Something for the Weekend: The Struggle (to Lose Weight) Is Real

This week Ian Morris celebrates his return to the gym as local facilities re-open, and muses on his experience of trying to lose weight as the government launches ‘Better Health’, a new obesity strategy.

The struggle is real.

Everything hurts, my tin of Diet Coke feels like it’s the weight of a bowling ball, I am ruined, and I haven’t been so happy about it for 127 days. 

The gym is finally open again!

It was officially open on Saturday, but we cautiously left it until the Sunday to avoid the rush. Well, the good people at Anytime Fitness Cosham have it nailed. It’s a booking system only, you sanitise as you arrive and leave with all sorts of ‘wiping down stuff’, and the layout has changed so that you can respect social distancing. 

Lockdown has been a challenge for many and whilst I’ve lost a stone, it appears from early results that this was almost entirely muscle. Tom, my eldest son, dropped four stones during lockdown (to add to the one he had lost before it) and it was clear he has not lost as much muscle. We went again early Tuesday morning, but strategically put Thursday’s session back to Friday as the levels of ruinification are pretty high. Tom will tell you he is stronger than me, but this is only a temporary situation.

Noah, my youngest, spitefully taunted us the day after our gym visits by throwing his arms in the air, shouting ‘Mexican wave! Wahey!’ and then booing us when we were unable to lift our arms above our heads and didn’t have the fortitude to hunt him down. 

We seem rather on trend, as Boris and the government started to promote a healthy eating message encouraging the nation to fight against obesity and help the NHS. Boris himself is candid about his own struggles with his weight. I  am good with all of this, with a big but (and I cannot lie), I was interested to see how social media responded to the government’s advice.

There was the usual tirade of ‘They just need to eat less and move more, the porky fat knackers’.

I have shared before that I am big: as of Tuesday, 25st 7lbs, or for those of you who prefer metric, very fat. This is despite my relatively active lifestyle and reasonably normal eating habits. 

I went on my first diet when I was 5 weeks old. The ‘normal’ range for my BMI ends at 15st 1lb, I passed this when I  was 12 and never looked back. Eventually, I topped out at 34st and underwent bypass surgery. This would ensure I would drop back to a normal weight. I lost 10 stones and then stopped. In the 10 years since, I have hovered between 23st 10 and 27st.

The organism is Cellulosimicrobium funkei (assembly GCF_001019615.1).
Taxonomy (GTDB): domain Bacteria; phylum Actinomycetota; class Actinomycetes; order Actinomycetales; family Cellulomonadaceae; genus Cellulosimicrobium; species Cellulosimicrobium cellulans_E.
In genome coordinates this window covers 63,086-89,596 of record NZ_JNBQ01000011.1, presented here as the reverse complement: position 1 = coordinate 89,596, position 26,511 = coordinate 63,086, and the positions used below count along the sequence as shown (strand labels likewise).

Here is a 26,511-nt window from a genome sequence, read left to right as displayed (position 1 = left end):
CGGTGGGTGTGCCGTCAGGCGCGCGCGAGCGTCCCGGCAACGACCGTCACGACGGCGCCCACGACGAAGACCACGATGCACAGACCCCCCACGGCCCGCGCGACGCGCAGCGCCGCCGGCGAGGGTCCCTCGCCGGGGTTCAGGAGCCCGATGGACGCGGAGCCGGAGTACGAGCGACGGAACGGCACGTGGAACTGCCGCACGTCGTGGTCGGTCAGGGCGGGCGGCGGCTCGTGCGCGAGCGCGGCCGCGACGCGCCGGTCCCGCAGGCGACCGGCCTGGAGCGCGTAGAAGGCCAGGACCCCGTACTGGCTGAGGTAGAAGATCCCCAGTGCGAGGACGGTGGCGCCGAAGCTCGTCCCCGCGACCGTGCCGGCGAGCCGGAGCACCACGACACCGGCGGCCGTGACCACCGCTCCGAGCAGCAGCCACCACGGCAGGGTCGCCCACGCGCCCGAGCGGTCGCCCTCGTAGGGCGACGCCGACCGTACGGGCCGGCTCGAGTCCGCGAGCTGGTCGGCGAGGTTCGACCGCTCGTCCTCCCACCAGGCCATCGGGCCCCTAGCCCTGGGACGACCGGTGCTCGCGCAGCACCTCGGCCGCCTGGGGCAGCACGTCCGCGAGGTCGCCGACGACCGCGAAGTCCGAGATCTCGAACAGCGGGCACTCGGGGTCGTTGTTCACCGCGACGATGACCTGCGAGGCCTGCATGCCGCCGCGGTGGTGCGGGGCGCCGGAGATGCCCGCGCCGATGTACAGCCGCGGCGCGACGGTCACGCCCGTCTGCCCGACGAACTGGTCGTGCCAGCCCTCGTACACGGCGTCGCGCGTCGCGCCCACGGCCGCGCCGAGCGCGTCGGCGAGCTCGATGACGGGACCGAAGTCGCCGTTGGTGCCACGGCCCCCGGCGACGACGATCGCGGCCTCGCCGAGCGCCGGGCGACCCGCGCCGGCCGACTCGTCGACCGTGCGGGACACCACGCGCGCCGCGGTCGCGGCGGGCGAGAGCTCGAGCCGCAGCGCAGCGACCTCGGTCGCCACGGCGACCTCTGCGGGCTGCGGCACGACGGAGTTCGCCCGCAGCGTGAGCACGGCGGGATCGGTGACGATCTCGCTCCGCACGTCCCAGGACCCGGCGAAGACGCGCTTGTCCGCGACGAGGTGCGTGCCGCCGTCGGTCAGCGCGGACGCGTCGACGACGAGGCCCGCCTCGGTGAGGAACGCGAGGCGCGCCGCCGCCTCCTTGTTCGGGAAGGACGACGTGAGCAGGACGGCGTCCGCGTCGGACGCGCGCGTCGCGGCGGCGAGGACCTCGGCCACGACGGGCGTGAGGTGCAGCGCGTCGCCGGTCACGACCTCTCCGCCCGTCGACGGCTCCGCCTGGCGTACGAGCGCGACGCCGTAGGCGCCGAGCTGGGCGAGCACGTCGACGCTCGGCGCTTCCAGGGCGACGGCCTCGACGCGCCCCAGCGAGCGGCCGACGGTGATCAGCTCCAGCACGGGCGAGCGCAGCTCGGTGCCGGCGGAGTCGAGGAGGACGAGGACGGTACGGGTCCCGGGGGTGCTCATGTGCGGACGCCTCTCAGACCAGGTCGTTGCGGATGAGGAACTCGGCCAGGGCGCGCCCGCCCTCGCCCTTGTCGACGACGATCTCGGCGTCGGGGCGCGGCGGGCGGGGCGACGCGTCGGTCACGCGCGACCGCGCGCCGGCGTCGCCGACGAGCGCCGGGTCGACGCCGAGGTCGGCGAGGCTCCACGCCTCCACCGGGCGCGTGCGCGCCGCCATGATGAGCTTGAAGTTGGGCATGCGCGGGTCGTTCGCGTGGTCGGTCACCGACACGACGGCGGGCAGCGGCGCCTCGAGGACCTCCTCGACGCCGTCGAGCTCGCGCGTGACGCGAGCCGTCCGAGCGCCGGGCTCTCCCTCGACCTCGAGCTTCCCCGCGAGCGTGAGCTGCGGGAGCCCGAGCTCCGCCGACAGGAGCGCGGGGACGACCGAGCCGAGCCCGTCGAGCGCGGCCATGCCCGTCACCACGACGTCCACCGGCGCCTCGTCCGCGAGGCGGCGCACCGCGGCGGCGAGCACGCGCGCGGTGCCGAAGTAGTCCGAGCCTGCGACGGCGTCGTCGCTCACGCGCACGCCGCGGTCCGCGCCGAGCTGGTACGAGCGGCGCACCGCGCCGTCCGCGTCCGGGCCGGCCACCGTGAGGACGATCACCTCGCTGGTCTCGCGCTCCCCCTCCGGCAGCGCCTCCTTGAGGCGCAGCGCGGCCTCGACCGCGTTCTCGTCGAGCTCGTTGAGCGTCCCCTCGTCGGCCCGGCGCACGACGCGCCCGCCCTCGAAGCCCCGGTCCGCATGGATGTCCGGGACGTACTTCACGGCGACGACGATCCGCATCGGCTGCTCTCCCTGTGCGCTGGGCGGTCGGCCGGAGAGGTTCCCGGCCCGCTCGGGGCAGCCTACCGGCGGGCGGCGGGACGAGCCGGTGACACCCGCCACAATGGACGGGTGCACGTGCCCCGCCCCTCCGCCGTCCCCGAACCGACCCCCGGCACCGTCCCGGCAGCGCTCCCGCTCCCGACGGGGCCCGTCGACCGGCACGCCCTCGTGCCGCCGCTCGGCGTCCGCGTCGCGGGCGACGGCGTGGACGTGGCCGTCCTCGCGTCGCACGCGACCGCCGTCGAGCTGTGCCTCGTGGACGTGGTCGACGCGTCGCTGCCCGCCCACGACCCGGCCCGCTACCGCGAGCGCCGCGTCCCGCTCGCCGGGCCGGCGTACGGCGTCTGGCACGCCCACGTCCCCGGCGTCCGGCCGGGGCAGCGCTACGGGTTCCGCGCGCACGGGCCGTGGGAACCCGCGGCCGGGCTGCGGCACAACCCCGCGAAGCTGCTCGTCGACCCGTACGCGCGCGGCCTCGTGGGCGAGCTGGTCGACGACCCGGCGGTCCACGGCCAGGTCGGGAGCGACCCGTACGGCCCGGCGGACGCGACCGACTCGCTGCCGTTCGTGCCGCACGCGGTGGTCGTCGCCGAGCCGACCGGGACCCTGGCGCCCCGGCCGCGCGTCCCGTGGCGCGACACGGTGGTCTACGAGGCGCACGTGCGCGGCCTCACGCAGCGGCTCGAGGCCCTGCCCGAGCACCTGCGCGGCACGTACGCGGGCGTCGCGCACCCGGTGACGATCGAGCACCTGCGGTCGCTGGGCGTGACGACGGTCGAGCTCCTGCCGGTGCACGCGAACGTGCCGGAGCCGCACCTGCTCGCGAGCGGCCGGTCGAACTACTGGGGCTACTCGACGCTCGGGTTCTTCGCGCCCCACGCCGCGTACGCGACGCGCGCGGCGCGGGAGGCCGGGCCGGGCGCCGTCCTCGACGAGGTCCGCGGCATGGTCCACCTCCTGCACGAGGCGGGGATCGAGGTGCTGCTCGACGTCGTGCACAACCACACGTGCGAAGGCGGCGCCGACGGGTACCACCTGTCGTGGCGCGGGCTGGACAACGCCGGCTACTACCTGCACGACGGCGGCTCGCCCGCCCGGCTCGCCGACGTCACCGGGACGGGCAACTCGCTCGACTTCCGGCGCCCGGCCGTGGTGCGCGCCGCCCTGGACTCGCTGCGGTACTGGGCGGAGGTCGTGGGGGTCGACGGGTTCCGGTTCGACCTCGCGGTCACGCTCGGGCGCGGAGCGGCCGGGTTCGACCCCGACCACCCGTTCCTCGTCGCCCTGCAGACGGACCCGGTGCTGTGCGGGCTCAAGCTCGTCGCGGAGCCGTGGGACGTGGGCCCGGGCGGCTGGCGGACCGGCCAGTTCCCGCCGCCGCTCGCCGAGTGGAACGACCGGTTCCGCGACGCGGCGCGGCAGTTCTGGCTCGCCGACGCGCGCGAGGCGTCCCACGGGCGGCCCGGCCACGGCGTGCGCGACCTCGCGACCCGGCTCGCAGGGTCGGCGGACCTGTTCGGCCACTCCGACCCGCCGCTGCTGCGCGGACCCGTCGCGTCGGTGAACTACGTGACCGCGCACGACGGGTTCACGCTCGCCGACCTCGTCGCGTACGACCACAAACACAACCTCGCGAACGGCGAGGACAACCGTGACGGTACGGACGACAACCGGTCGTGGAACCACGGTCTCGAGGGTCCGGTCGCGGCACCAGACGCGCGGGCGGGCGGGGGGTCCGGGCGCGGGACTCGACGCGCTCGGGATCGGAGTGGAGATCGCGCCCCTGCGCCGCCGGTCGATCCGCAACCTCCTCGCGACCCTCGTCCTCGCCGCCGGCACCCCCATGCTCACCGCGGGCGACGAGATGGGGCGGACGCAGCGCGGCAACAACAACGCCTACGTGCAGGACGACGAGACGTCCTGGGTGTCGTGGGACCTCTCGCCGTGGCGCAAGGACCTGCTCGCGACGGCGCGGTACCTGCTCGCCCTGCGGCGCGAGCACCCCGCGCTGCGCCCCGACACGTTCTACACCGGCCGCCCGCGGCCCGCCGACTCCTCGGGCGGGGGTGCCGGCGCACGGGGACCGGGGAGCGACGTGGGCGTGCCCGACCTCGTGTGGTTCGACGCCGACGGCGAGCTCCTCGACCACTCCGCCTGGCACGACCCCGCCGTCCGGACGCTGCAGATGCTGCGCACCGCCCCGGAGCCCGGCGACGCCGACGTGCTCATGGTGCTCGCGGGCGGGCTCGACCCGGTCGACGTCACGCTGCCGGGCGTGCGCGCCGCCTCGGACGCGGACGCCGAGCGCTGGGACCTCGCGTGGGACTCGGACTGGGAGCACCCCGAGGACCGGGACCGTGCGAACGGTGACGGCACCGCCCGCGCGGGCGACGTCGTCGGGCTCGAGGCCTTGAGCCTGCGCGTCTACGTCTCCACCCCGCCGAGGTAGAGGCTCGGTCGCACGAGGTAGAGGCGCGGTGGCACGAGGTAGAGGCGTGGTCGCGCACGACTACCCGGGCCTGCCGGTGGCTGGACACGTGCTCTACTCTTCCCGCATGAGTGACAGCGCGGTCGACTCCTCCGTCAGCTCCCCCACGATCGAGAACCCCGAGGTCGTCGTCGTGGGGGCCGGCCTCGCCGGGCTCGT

I am not asking you to feel sorry for me or to speculate as to whether I enjoy a bucket of fried chicken for breakfast. I don’t, it’s toast and marmite for preference, three slices, wholemeal (‘too many carbs, that’s his problem’). I  share this with you because my fear is that this noble and wise endeavour to encourage the nation to get healthy and lose weight will lead to more stigmatisation of those of us that don’t conform to the normal range.

There is already plenty of evidence that  young people are increasingly unhappy with their body shapes when comparing them to the air-brushed and unachievable bodies they see in the media. My fear is that a national push towards fat-shaming may end up being counter productive. 

Interestingly the most vocal voices on weight loss and fitness seem to come from folk who can cram pies into their slavering maws with abandon and never gain any weight.

‘It’s all about education – munch, munch – the fatties need to know if they eat takeaway every day – munch munch – and sit about in their elasticated trousers doing nothing, they are going to keep getting fatter.’

Thanks for that pal, very insightful.

Most people with a weight problem will have spent their adult lives wrestling with various diets and can tell you how many calories there is in a fried egg sandwich (92 for the egg and the rest depends on the bread and lubricant of your choosing). If we want this initiative to create traction and achieve results, it should then we need to ‘be kind’ rather than passing judgement on those that are larger than you think they should be. 

We can all make better choices, eat less and move more. Let’s hope this latest initiative doesn’t get boiled down to another soundbite –

Eat less, shame the fatties, help the NHS. 


Image by Welcome to all and thank you for your visit from Pixabay.

Something for the Weekend will be back next Friday, tackling national issues from a local perspective. In the meantime, you can check out all of Ian’s writing for S&C, here, along with past editions of the Pompey Politics Podcast.

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